So what’s my conclusion for team sports? If athletes are already spending vast majority of their training time doing specific work on the field, additional time with strength coaches in the weight room should likely be spent on more general training. Specific strength exercises in the weight room should not play a large role in team sports. I would still use some to some extent as they can be fun and motivating. They can also help players see relevancy of training. General work can give a lot of transfer not because it provides balance and polarization, but because it can provide better transfer in many cases. This conclusion does not provide much guidance as the term general is not very descriptive. General can mean anything from loading the bar heavy with squats to doing low amplitude jumping exercises. General also doesn’t mean you do not keep the sport in mind since exercises can be adapted to emphasize sport specific angles or characteristics. Those exercises will have completely different transfers and it is up to the coach to find the exercises that transfer the best, regardless of whether they are general or specific, heavy or light.Team sports have different needs in regard to specific strength lifting exercises. @bingisser Click To Tweet
But here’s the catch: team sport athletes might not to spend much time in the weight room on specific exercises, but they already have a huge amount of specific work. They even have huge amounts of specific strength work. We just call it normal training. And just because training takes place on the field doesn’t mean that the strength coach can just tick off the specific box, forget about it, and focus on something else. On-field specific needs to be planned better, and I’m not just talking about counting the meters run. Some specific work will work better than other specific work. Attention needs to be paid to how we can use drills in training to overload and develop athletes.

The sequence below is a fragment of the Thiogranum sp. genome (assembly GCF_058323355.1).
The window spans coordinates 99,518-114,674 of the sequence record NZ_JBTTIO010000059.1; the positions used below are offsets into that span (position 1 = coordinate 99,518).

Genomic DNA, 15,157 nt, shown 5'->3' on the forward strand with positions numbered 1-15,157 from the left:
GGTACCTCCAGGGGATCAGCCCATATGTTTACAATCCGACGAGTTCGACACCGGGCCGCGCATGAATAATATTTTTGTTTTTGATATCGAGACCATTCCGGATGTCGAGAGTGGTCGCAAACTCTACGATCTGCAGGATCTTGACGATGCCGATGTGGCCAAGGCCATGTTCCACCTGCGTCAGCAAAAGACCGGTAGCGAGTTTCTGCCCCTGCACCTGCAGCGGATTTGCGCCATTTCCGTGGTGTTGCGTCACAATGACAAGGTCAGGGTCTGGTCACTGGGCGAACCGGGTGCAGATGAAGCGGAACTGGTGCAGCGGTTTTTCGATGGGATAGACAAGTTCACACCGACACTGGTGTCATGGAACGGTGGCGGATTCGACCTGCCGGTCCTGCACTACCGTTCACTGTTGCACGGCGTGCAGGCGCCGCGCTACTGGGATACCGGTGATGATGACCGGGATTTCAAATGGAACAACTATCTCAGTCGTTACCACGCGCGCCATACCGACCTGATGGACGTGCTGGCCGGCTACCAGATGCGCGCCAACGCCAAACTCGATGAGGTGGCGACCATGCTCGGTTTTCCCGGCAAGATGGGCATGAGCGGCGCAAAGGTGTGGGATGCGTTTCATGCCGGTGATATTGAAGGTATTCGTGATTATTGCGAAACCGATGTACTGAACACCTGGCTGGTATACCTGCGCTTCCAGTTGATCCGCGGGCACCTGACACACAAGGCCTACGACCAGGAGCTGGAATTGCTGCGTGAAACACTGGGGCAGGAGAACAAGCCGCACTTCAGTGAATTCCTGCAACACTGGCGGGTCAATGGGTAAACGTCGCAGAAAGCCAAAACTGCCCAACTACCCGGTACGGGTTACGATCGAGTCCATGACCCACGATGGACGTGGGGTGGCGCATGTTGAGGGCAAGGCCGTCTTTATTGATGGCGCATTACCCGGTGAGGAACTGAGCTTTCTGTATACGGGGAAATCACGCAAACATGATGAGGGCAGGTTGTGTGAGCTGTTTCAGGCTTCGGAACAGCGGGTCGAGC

The difficulty here is that what happens on the field encroaches onto what is the head coach’s territory in most cases. Therefore having a head coach that understands the need for plan is essential. One head coach that gets this is Eddie Jones, as described in the article referenced earlier. He uses overspeed training sessions to develop speed and sessions with extra contact to develop strength. As he puts it, “Every day we train a specific parameter of the game.” He has taken his approach from soccer, where it is called tactical periodization. But for me it is about blending the tactical and physical. When you read about John Pryor’s experience with Japan Rugby and Eddie Jones, his role as the strength and conditioning coach could easily be mistaken for a backs coach. The boundaries of a job get blurred once you start to think about how all the elements can fit together in planning the drills and on-field sessions. Eddie Jones understands that training develops physical and tactical elements in parallel. I do not think it is a coincidence that his teams continue to win as a result.
Unfortunately most coaches do not think about this area in as much detail. Most coaches spend vast amounts of time debating how structure the few hours a week they have in the weight room, but at the same time they don’t plan the vast majority of stimulus athletes are getting on the field. Planning training is not about what parts can fall into what category or if it all fits into some theoretical formula. Planning training is about finding transfer. And you need to look for it in everything the athlete does.Planning training is not about what parts can fall into what category. It's about finding transfer. Click To Tweet